Redevelopment of the Supreme Court Site has been a long process before ground is even broken. One round of requests for proposals resulted in awarding of the contract to a group that was unable to deliver. A second round awarded the contract to Dover Development group and partners. I reported on that proposal over a year-and-a-half ago.
Over the course of the next year, significant changes were made to the design, including height and number of rooms for each component. More downtown hotels were developed, hotel acquisitions led to a limit on flags available and the city removed their request for public parking. The result was presented last May and is shown in the illustration below.
A week ago a presentation was made to the Downtown Design Review Board and the modifications continue, though the changes aren’t as significant. For working purposes, the site has been divided into two portions, with one being a boutique hotel and the other being devoted to apartments. The intent would be for the city to consider these separate parcels. The presentation focused on the apartment portion of the development.
The current proposal has not changed the number of apartments included, which sits at 230 market-rate apartments, plus amenities and a garage for self-parking. The developers, Bristol Development is doing this portion, said it will “not be student oriented.”
They, along with J Davis Architects and DIA, have responded to the city’s request to focus on bringing life to Henley Street. The result is building amenities are facing Henley and are exposed to Henley. At the corner of Cumberland and Henley, a bike shop/work space will have garage doors opening to Henley. From that moving down Henley toward Church will be a workout facility with exposure to the street.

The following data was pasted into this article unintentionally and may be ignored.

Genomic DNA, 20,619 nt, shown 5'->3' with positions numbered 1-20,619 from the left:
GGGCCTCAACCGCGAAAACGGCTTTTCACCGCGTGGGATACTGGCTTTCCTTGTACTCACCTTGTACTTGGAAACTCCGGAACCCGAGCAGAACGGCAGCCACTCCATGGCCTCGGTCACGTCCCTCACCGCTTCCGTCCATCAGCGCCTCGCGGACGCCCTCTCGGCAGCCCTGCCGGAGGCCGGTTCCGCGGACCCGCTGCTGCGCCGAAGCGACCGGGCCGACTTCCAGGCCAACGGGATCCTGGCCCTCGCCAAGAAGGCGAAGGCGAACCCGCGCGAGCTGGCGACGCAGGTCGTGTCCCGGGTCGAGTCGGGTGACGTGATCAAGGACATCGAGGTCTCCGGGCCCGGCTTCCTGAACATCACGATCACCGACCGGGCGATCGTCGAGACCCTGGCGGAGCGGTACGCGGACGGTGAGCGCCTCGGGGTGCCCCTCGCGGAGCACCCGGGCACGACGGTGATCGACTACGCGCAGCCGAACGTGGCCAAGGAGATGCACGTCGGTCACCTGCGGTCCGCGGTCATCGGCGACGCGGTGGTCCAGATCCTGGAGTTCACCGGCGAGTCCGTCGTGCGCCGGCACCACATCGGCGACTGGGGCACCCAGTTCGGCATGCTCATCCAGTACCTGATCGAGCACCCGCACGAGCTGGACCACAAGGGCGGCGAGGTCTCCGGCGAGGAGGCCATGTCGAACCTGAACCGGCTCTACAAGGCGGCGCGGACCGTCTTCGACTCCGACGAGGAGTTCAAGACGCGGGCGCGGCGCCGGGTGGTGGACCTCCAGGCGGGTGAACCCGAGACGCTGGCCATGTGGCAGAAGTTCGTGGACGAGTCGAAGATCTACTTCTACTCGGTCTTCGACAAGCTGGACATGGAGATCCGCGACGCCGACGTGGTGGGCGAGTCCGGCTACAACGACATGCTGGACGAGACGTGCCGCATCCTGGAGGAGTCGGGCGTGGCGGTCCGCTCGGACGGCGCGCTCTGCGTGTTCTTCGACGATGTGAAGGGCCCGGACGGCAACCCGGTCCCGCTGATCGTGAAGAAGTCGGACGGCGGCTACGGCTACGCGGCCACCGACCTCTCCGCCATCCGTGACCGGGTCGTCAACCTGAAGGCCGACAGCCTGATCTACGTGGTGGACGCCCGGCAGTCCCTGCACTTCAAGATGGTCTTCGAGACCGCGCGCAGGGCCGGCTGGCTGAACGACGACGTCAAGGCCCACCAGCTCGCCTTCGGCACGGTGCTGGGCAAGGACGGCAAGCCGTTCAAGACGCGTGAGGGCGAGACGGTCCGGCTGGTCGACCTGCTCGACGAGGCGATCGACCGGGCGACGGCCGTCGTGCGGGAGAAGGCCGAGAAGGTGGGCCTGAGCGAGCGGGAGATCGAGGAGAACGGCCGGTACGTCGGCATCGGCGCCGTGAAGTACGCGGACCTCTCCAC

On the corner of Church and Henley will be a two-story glass lobby including a coffee shop/Co-working space which will be open to the public. This side of the building will also include enough space between the building and Henley (20 feet) to provide the opportunity to plant trees and have a small patio outside the coffee shop. Balconies are planned for both the Henley and Church sides of the building.
Entrance to and exit from the garage has been moved to Church Street and discussions continue regarding the possibility of having public art along that wall. The unit at the corner of Church and Locust will be residential initially, but has been designed so that it might be shifted to retail if that becomes an option.
The developers indicated they had looked for and found no retail interest on that corner and they had focused their retail efforts on Henley Street as requested by the city. They also noted that they’ve done the same thing elsewhere and have had some of the units convert to retail. The eastern side of the building, along Locust would have elevated stoops for on-street residential units. This replaces a previous plan for an access to the garage on that side.
While the hotel was not discussed in great detail in this presentation, the statement was made that the two projects will proceed simultaneously. Parking was discussed and there will be a two-level garage for the apartments and a small parking area will remain on the corner of Locust and Cumberland to serve offices that will be located in the building behind the old courthouse. That lot will be accessed from Cumberland.
The group suggested they want some sort of changing art along Church and that they want the result to be a collaborative effort with local arts organizations. They also made the point that this is the tightest parking ratio they are doing anywhere and that it may be the largest private investment in a single project in modern downtown history.